In addition to the regular reporting procedures, the ILO Supervisory machinery includes a number of complaints or grievance mechanisms to deal with allegations of a breach of specific Conventions, in this connection, there are also representation and complaints procedures, as well as special freedom of association procedures. Individual communications are not addressed, but workers’ and employers’ organizations have an important role in each of the supervisory processes. The various mechanisms are described in the Table below.
The ILO supervisory machinery and the UN human rights mechanisms reinforce and complement each other. The ILO supervisory bodies regularly refer to information provided to and the reports of the Treaty and Charter-based bodies, and these bodies, as well as in the context of the UPR, refer to ILO conventions and procedures. Ratification of ILO conventions is, for example, regularly recommended in the context of the UPR. The ILO provides reports to the Treaty and Charter-based bodies, and the ILO Committee of Experts meets annually with members of the Committee on Economic, Social and Cultural Rights to exchange views.
|Mechanism||Composition||Role||Role of employers’ and workers’ organizations||Periodicity||Outcome|
|Committee of Experts on the Application of Conventions and Recommendations||20 independent experts||Established in 1926.
Under ILO Constitution, articles 22 and 23 – regular reporting obligation on implementation of ratified Conventions in law and practice
|Employers’ and workers’ organizations may submit observations in the context of the examination of the Government’s report. These observations are examined by the Committee of Experts.||3 years – for fundamental and governance Conventions
5 years for all other Conventions
|Observations and directs requests to Governments. General survey on particular Conventions for broader guidance.
Annual report with observations , as well as general survey, submitted to Conference Committee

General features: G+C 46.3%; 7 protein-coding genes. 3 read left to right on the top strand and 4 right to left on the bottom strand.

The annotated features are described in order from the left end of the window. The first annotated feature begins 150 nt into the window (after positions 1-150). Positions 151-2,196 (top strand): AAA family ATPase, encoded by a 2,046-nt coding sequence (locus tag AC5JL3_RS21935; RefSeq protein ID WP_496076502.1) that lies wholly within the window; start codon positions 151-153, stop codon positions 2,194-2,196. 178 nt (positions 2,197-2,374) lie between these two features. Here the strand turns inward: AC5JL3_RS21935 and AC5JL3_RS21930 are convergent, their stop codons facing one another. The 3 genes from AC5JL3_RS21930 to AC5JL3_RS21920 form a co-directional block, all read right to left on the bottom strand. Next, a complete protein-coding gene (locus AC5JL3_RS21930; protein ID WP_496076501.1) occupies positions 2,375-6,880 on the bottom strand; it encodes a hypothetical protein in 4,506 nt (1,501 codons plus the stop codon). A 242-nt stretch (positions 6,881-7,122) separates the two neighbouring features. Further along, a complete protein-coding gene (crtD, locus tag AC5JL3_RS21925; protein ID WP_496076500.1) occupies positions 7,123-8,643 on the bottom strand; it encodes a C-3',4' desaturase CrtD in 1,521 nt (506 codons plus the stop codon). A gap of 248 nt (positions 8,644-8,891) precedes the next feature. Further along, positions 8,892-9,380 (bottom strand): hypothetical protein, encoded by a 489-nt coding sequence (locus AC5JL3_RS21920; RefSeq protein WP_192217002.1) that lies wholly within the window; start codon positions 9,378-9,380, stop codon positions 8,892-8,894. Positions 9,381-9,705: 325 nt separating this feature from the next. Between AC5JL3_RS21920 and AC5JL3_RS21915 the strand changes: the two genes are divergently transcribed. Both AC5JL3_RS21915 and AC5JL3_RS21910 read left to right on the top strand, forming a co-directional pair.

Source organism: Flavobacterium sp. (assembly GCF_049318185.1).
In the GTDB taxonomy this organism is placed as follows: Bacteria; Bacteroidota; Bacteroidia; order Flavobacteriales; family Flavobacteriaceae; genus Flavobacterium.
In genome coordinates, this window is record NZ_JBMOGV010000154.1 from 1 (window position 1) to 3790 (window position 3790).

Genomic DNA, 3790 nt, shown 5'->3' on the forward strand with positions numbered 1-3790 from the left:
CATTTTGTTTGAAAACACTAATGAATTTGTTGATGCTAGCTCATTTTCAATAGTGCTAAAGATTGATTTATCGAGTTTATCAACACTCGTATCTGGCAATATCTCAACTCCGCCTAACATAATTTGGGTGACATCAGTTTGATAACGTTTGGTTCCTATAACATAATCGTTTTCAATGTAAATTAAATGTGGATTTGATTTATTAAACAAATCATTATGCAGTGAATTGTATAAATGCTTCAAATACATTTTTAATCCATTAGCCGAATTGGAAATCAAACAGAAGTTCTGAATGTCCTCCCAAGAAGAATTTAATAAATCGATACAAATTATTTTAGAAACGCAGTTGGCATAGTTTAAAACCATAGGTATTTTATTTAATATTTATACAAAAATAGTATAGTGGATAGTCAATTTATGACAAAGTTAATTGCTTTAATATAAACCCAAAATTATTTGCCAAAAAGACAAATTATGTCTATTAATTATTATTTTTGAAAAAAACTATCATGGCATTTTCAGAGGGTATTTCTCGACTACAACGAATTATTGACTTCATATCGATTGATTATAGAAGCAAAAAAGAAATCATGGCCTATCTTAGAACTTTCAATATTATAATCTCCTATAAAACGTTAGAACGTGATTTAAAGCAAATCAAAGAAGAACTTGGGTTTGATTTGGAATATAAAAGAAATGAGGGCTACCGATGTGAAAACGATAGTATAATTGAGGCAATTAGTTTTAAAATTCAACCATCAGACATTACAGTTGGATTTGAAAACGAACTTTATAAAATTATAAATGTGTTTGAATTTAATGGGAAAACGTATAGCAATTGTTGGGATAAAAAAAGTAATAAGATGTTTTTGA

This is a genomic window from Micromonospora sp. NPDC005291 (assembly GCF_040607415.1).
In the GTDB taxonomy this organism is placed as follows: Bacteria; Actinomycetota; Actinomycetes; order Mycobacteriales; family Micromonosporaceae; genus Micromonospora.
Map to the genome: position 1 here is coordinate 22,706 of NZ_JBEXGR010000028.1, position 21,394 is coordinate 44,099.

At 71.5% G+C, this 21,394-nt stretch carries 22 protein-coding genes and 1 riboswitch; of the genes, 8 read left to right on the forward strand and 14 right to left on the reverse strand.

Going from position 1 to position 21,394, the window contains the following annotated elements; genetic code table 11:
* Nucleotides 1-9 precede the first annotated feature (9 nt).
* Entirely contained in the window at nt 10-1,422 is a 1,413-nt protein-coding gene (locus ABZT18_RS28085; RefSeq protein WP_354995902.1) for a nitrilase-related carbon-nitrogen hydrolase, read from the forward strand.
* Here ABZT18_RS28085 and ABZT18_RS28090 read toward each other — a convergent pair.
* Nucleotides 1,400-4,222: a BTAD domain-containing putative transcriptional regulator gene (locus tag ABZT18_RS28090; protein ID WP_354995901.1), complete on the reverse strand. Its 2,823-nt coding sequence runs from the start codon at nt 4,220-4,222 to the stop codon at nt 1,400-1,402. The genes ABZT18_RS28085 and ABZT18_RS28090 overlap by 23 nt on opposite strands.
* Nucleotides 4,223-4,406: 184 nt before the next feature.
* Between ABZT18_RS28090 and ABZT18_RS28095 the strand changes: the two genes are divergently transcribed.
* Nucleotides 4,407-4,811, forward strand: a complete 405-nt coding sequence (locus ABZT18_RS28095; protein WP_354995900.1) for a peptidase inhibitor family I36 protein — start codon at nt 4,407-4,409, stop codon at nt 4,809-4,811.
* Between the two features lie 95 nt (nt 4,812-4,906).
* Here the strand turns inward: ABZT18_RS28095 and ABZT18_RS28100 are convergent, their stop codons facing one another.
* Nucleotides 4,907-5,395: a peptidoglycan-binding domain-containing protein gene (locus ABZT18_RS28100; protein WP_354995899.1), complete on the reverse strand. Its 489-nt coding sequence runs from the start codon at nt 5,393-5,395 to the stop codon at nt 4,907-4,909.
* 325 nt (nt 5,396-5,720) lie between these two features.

|Conference Committee on the Application of Standards||Equal representation of workers’, employers’ and government delegates||Standing Committee of the annual International Labour Conference. Examines the annual report of the Committee of Experts and its general survey.||Employers’ and workers’ organizations take part in the discussions and in the adoption of conclusions||Approximately 25 individual cases examined annually – chosen at the beginning of the Conference by the Committee’s officers||Conclusions recommending specific steps be taken. Follow-up missions and technical assistance often result.
Situations of special concern are highlighted in “special paragraphs” of the Committee’s report. Discussion further feeds Committee of Experts’ reflections.
|Three member committee of the Governing Body – one worker, one employer and one Government representative.||Under articles 24 and 25 of the ILO Constitution, examines allegations of failure to secure effective observance of a ratified Convention.||Representations can be submitted only by workers’ and employers’ organizations, and a workers’ and employers’ representative sits on the tripartite committee that examines each case.||The Committee is established by the Governing Body for each representation which is has determined to be admissible.||Report to the Governing Body with information submitted, conclusions and recommendations. This report further feeds Committee of Experts’ examination.|